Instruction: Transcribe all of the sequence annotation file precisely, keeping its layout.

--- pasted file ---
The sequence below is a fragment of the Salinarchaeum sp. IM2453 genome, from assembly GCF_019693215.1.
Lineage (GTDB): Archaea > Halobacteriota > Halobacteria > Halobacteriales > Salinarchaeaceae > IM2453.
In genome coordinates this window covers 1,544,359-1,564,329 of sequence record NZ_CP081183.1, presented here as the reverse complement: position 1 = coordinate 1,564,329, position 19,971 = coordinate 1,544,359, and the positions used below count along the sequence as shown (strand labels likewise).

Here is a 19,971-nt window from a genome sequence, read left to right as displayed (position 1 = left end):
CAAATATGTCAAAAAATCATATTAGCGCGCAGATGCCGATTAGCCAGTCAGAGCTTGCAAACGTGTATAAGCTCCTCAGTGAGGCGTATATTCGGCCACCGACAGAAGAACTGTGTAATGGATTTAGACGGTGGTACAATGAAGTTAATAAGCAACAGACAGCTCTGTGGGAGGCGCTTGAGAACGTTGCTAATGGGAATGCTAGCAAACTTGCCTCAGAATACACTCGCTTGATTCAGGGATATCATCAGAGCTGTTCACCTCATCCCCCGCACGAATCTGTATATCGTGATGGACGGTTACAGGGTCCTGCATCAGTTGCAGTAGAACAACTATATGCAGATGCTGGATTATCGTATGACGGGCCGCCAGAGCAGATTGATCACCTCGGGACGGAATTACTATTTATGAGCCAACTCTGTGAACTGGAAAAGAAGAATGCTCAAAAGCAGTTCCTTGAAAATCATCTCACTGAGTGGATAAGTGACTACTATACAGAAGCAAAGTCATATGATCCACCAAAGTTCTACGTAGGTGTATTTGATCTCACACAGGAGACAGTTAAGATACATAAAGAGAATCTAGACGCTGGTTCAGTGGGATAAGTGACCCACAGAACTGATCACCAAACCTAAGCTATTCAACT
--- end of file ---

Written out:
The sequence below is a fragment of the Salinarchaeum sp. IM2453 genome, from assembly GCF_019693215.1.
Lineage (GTDB): Archaea > Halobacteriota > Halobacteria > Halobacteriales > Salinarchaeaceae > IM2453.
In genome coordinates this window covers 1,544,359-1,564,329 of sequence record NZ_CP081183.1, presented here as the reverse complement: position 1 = coordinate 1,564,329, position 19,971 = coordinate 1,544,359, and the positions used below count along the sequence as shown (strand labels likewise).

Here is a 19,971-nt window from a genome sequence, read left to right as displayed (position 1 = left end):
CAAATATGTCAAAAAATCATATTAGCGCGCAGATGCCGATTAGCCAGTCAGAGCTTGCAAACGTGTATAAGCTCCTCAGTGAGGCGTATATTCGGCCACCGACAGAAGAACTGTGTAATGGATTTAGACGGTGGTACAATGAAGTTAATAAGCAACAGACAGCTCTGTGGGAGGCGCTTGAGAACGTTGCTAATGGGAATGCTAGCAAACTTGCCTCAGAATACACTCGCTTGATTCAGGGATATCATCAGAGCTGTTCACCTCATCCCCCGCACGAATCTGTATATCGTGATGGACGGTTACAGGGTCCTGCATCAGTTGCAGTAGAACAACTATATGCAGATGCTGGATTATCGTATGACGGGCCGCCAGAGCAGATTGATCACCTCGGGACGGAATTACTATTTATGAGCCAACTCTGTGAACTGGAAAAGAAGAATGCTCAAAAGCAGTTCCTTGAAAATCATCTCACTGAGTGGATAAGTGACTACTATACAGAAGCAAAGTCATATGATCCACCAAAGTTCTACGTAGGTGTATTTGATCTCACACAGGAGACAGTTAAGATACATAAAGAGAATCTAGACGCTGGTTCAGTGGGATAAGTGACCCACAGAACTGATCACCAAACCTAAGCTATTCAACT